After the diagnosis: Caring for a loved one with advanced cancer

A diagnosis of cancer is difficult to accept. Malignant mesothelioma caused by asbestos exposure is especially difficult, as it usually proves to be lethal within a year. But the denial, grief and psychological shock that may follow a diagnosis apply to all forms of cancer, whether caused by asbestos exposure or not.

For family members, you’re now in a position where you’re going to have to start caring for your loved one in a way you hoped they would never need. The range of emotions alone is potentially paralyzing.

Here are a few tips on caregiving for someone with advanced cancer.

Acknowledge your feelings

The emotions that follow a cancer diagnosis often include denial, grief and despair. This is perfectly normal. It’s best to acknowledge it, rather than trying to always be upbeat.

To be sure, it’s important to hopeful. But counselors and therapists generally encourage acceptance of things you can’t change.

Caring for yourself is equally important

From the moment your loved one received the news, you have focused so much energy on supporting them, but it is equally important to take care of yourself as well. There is no way to know exactly how long you will be fighting this battle alongside your loved one. If you become burned out, that fight will only get more difficult. Taking care of yourself is not a sign of weakness, it’s what will give you the strength to keep going.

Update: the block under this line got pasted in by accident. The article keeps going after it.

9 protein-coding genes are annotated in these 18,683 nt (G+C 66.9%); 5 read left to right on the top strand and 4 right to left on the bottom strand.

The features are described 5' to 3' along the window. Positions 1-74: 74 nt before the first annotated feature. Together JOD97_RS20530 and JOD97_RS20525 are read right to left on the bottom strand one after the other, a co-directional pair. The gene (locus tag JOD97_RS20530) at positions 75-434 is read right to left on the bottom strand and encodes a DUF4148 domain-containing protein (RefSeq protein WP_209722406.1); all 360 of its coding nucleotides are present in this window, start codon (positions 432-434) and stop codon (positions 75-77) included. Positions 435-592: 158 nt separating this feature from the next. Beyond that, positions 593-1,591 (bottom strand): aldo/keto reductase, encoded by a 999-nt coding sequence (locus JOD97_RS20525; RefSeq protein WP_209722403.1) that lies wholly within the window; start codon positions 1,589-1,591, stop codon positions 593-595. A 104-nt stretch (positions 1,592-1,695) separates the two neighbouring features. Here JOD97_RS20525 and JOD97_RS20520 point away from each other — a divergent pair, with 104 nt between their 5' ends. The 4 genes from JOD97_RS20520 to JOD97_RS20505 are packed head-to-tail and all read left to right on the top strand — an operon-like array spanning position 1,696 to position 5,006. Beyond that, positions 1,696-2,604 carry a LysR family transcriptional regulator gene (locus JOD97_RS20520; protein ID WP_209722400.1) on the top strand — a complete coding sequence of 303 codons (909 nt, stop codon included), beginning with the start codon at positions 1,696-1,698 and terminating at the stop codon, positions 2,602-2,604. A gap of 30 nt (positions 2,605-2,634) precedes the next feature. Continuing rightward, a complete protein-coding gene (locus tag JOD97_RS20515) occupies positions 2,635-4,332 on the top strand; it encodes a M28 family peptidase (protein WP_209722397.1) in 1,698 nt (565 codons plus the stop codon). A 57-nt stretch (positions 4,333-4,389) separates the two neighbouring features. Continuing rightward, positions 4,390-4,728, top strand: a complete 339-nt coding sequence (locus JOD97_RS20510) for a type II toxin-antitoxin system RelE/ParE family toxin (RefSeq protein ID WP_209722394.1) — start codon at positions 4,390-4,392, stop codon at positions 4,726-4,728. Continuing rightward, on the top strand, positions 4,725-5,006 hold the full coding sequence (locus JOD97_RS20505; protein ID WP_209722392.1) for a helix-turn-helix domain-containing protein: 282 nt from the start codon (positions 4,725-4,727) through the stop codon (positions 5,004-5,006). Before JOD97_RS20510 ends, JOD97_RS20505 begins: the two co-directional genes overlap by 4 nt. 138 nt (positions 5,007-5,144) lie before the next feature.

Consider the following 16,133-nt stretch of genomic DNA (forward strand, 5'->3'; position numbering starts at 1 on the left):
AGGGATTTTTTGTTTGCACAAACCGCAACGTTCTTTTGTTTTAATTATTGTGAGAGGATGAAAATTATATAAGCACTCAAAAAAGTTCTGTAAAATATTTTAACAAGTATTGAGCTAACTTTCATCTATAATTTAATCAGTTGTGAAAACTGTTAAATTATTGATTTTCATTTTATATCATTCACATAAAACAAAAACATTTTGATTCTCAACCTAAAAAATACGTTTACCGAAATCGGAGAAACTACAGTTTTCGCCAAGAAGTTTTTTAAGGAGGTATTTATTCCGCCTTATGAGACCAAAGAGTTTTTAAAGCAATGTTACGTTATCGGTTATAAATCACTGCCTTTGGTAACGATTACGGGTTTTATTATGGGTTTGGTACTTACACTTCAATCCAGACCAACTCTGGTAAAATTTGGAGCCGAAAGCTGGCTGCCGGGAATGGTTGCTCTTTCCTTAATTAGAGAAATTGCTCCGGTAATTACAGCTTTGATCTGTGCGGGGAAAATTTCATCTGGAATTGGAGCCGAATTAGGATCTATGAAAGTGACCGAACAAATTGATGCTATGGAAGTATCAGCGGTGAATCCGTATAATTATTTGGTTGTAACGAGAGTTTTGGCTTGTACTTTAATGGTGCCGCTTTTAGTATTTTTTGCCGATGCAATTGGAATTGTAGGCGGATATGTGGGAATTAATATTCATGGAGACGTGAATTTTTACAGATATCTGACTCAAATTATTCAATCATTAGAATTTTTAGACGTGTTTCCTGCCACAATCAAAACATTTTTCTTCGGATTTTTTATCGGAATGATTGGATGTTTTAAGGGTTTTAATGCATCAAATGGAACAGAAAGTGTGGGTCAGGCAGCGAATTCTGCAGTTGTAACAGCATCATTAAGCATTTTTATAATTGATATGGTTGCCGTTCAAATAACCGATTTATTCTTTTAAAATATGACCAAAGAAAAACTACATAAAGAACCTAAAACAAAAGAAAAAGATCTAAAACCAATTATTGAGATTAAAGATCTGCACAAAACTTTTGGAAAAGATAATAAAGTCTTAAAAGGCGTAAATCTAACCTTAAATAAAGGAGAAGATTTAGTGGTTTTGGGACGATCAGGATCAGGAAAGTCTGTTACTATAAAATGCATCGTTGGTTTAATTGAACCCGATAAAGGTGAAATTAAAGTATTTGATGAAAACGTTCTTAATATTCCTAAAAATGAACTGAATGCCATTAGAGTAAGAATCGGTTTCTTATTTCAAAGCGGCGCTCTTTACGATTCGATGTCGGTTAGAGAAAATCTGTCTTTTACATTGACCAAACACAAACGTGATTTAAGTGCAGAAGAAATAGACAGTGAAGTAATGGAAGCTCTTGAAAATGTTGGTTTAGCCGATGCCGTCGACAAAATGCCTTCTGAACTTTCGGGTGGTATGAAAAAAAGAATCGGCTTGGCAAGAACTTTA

Take time away

It may seem impossible to leave your post, but taking time away is critical for caregivers, even if it’s only for a few hours. Some insurance providers can help you coordinate respite care for your loved one while you get some time away. If your insurance doesn’t cover respite care, think about friends and family who might be able to step in to help.

Reaching out to the community for support

After all of the appointments, the hospital is probably the last place you want to be, but it might be the best resource for support. Most hospitals that treat patients with mesothelioma and other cancers, have support groups for caregivers.

These are people who know what you’re going through first hand. They understand what you’re trying to do in a way other people may not comprehend. They can also be a resource when you have questions.

Staying vigilant

It’s important to educate yourself about the disease your loved one has so that you can be vigilant about what to expect. For example, as the disease progresses there may be changes in personality, sleep patterns and appetite.

Remaining vigilant and learning about your loved one’s condition will help you notice important changes as they occur. This will allow you to respond in a timely and informed manner.

Moving forward

The weight of what you’re processing is immense, but remember: you are not alone. Taking advantage of the resources around you so that you can care for yourself and your loved one will make all the difference as you move ahead.

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